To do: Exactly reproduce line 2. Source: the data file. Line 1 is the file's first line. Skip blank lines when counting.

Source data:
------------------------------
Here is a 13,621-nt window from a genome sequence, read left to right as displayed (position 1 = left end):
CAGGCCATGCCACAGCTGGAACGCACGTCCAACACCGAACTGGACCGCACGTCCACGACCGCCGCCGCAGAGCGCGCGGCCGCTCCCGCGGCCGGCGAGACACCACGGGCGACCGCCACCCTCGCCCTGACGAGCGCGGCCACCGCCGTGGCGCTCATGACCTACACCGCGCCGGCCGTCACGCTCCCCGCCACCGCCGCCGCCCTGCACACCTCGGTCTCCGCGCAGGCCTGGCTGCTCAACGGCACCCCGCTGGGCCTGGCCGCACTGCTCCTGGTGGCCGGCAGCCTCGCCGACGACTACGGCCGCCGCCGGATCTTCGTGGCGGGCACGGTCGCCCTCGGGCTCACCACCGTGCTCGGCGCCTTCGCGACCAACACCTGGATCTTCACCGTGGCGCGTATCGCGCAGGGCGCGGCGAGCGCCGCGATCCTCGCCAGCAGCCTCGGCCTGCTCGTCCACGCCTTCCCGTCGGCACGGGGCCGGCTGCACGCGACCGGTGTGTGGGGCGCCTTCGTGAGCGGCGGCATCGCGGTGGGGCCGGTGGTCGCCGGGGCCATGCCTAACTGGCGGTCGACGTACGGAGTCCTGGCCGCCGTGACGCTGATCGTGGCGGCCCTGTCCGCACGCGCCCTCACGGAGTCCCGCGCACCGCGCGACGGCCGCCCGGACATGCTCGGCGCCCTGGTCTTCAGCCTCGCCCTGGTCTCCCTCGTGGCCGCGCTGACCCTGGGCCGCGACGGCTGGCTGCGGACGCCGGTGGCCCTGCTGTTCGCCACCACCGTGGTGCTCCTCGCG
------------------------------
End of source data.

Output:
CAGGCCATGCCACAGCTGGAACGCACGTCCAACACCGAACTGGACCGCACGTCCACGACCGCCGCCGCAGAGCGCGCGGCCGCTCCCGCGGCCGGCGAGACACCACGGGCGACCGCCACCCTCGCCCTGACGAGCGCGGCCACCGCCGTGGCGCTCATGACCTACACCGCGCCGGCCGTCACGCTCCCCGCCACCGCCGCCGCCCTGCACACCTCGGTCTCCGCGCAGGCCTGGCTGCTCAACGGCACCCCGCTGGGCCTGGCCGCACTGCTCCTGGTGGCCGGCAGCCTCGCCGACGACTACGGCCGCCGCCGGATCTTCGTGGCGGGCACGGTCGCCCTCGGGCTCACCACCGTGCTCGGCGCCTTCGCGACCAACACCTGGATCTTCACCGTGGCGCGTATCGCGCAGGGCGCGGCGAGCGCCGCGATCCTCGCCAGCAGCCTCGGCCTGCTCGTCCACGCCTTCCCGTCGGCACGGGGCCGGCTGCACGCGACCGGTGTGTGGGGCGCCTTCGTGAGCGGCGGCATCGCGGTGGGGCCGGTGGTCGCCGGGGCCATGCCTAACTGGCGGTCGACGTACGGAGTCCTGGCCGCCGTGACGCTGATCGTGGCGGCCCTGTCCGCACGCGCCCTCACGGAGTCCCGCGCACCGCGCGACGGCCGCCCGGACATGCTCGGCGCCCTGGTCTTCAGCCTCGCCCTGGTCTCCCTCGTGGCCGCGCTGACCCTGGGCCGCGACGGCTGGCTGCGGACGCCGGTGGCCCTGCTGTTCGCCACCACCGTGGTGCTCCTCGCG